Once upon a time, the cell phone laws for drivers in California in the United States were simple – hold a cell phone in your hand and make a call while driving and you are just breaking the law. Fast forward three years, however, and with a range of options for cell phones – such as texting, GPS devices, email dispensers, voice recorders, music players and cameras – and it is not just the public who are confused, with even many police officers themselves unsure as to what is legal and what is not.
“When you look for loopholes, the whole issue of cell phone use, texting or distracted driving becomes confusing, if not overwhelming,” says Steve Creel, a police officer with the California Highway Patrol. For instance, it is in fact still legal to read and enter a phone number on a cell phone while driving – so long as you put it down first. At the same time, however, if you send a text on your cell phone even while your car is stationary at the traffic lights, then you are breaking the law. Add in various other apparently contradictory and sometimes even nonsensical loopholes, and confusion is the inevitable result.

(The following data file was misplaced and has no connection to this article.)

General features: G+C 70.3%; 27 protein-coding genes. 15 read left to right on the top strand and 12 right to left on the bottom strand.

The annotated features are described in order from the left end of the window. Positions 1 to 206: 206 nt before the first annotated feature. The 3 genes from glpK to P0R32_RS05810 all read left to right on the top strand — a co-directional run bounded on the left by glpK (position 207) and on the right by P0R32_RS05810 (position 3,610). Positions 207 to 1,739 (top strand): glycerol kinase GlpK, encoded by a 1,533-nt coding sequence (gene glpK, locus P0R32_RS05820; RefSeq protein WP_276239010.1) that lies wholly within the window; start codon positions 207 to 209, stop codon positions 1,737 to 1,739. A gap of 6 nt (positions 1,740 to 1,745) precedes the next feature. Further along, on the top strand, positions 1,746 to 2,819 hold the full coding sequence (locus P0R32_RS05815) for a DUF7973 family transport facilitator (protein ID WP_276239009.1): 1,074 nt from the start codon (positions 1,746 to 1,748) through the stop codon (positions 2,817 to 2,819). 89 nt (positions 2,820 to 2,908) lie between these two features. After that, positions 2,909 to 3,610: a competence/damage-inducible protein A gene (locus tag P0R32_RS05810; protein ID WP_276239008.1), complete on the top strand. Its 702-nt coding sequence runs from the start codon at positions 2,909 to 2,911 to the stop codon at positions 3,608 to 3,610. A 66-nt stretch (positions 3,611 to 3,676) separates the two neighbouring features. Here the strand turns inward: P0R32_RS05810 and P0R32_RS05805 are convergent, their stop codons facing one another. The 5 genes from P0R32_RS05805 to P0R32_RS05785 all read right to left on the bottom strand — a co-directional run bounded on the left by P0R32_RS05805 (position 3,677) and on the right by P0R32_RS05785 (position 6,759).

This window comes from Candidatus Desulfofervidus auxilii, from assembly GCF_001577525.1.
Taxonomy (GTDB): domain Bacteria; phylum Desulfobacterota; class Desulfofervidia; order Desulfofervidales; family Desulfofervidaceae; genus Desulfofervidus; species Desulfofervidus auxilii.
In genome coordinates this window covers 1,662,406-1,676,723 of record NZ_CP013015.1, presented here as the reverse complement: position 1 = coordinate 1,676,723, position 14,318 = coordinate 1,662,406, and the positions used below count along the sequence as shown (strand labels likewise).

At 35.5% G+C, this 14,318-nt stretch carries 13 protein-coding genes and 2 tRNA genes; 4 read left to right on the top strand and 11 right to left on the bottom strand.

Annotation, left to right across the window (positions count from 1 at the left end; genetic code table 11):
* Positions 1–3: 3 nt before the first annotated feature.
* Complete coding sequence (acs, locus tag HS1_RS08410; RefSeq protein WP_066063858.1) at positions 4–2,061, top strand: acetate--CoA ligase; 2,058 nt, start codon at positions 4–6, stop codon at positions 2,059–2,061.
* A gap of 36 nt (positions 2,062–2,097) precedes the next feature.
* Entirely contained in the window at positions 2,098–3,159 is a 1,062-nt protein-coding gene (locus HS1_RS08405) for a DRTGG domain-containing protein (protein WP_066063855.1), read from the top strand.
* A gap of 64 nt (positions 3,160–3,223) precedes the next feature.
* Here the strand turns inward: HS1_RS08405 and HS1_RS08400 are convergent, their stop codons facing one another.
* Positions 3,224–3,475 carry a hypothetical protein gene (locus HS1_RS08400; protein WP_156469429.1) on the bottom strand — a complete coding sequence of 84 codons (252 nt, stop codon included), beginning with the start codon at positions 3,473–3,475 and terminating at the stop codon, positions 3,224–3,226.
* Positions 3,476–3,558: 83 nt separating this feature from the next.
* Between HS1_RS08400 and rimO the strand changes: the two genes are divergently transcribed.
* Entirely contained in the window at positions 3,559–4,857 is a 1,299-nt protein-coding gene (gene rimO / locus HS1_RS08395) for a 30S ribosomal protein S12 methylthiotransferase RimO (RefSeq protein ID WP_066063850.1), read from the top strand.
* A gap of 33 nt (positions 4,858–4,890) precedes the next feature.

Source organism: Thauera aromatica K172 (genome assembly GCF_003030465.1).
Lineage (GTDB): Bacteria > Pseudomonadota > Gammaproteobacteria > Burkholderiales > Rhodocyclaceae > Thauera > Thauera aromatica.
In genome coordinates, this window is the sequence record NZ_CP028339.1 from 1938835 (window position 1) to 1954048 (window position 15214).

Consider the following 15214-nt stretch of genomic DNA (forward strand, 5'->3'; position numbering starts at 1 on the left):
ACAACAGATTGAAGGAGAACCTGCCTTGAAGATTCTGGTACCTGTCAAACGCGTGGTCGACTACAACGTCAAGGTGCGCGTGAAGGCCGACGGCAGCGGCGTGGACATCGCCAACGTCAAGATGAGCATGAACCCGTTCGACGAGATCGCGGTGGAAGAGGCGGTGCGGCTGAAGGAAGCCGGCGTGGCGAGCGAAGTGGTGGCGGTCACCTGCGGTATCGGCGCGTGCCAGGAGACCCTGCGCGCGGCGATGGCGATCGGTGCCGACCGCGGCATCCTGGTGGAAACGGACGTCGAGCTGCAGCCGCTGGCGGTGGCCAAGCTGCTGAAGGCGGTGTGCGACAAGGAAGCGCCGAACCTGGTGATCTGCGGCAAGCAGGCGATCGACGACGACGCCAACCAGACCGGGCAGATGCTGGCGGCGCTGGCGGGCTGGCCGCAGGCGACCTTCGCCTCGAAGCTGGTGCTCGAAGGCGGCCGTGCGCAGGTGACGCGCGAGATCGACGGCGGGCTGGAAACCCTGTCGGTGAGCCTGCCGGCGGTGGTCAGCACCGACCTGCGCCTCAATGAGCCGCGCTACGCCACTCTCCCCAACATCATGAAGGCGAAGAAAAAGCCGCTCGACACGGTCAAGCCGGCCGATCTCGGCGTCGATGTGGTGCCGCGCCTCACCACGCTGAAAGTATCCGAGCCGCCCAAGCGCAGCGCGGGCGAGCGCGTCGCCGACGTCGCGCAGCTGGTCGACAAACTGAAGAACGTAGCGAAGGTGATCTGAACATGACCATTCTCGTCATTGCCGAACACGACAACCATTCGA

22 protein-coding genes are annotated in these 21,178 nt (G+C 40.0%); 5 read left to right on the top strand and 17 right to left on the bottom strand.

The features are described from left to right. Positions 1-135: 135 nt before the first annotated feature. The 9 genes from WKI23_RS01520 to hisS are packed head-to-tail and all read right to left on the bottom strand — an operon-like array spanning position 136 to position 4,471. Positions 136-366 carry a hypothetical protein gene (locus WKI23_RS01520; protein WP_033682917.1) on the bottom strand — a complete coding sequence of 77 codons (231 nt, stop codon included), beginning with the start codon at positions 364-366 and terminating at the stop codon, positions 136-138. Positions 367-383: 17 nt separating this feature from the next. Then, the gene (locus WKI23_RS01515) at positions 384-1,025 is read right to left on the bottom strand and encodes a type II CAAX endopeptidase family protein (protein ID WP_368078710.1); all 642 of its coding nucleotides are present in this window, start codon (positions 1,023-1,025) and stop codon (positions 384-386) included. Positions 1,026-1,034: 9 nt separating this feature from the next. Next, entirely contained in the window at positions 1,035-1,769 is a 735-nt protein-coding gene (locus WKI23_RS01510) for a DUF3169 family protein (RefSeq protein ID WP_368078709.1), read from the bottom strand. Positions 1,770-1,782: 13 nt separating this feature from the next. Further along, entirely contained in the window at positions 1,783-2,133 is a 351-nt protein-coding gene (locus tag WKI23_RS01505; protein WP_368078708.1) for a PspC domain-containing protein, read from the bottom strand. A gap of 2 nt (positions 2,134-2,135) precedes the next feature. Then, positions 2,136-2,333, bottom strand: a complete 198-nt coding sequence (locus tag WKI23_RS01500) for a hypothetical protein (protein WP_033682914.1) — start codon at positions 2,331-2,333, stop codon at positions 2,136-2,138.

“The GPS thing is goofy,” notes the CEO of a software company in San Malteo, 50-year-old Phil Fernandez. “Why can I use the GPS that is built into my dashboard, or a dedicated portable GPS device, but not Google Maps on my iPhone? These laws should be clarified and made consistent.”